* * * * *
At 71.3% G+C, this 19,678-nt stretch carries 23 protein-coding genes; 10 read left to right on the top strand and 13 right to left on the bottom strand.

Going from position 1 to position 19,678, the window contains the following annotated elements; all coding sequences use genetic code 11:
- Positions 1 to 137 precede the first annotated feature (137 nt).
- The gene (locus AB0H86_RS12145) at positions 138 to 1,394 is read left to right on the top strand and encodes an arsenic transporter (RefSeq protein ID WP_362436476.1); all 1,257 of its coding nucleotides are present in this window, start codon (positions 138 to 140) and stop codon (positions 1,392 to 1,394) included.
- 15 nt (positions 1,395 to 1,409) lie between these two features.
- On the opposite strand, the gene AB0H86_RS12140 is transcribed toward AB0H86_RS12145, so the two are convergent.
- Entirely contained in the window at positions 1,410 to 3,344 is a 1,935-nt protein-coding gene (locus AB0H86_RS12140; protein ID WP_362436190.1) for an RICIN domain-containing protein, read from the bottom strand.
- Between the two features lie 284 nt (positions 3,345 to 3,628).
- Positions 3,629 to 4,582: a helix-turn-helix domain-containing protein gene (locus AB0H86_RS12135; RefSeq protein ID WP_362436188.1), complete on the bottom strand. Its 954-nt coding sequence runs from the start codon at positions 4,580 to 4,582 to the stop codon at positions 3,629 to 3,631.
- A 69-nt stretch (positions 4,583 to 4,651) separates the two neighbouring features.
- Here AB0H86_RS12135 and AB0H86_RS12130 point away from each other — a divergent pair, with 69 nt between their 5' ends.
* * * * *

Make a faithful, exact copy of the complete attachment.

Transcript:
At 71.3% G+C, this 19,678-nt stretch carries 23 protein-coding genes; 10 read left to right on the top strand and 13 right to left on the bottom strand.

Going from position 1 to position 19,678, the window contains the following annotated elements; all coding sequences use genetic code 11:
- Positions 1 to 137 precede the first annotated feature (137 nt).
- The gene (locus AB0H86_RS12145) at positions 138 to 1,394 is read left to right on the top strand and encodes an arsenic transporter (RefSeq protein ID WP_362436476.1); all 1,257 of its coding nucleotides are present in this window, start codon (positions 138 to 140) and stop codon (positions 1,392 to 1,394) included.
- 15 nt (positions 1,395 to 1,409) lie between these two features.
- On the opposite strand, the gene AB0H86_RS12140 is transcribed toward AB0H86_RS12145, so the two are convergent.
- Entirely contained in the window at positions 1,410 to 3,344 is a 1,935-nt protein-coding gene (locus AB0H86_RS12140; protein ID WP_362436190.1) for an RICIN domain-containing protein, read from the bottom strand.
- Between the two features lie 284 nt (positions 3,345 to 3,628).
- Positions 3,629 to 4,582: a helix-turn-helix domain-containing protein gene (locus AB0H86_RS12135; RefSeq protein ID WP_362436188.1), complete on the bottom strand. Its 954-nt coding sequence runs from the start codon at positions 4,580 to 4,582 to the stop codon at positions 3,629 to 3,631.
- A 69-nt stretch (positions 4,583 to 4,651) separates the two neighbouring features.
- Here AB0H86_RS12135 and AB0H86_RS12130 point away from each other — a divergent pair, with 69 nt between their 5' ends.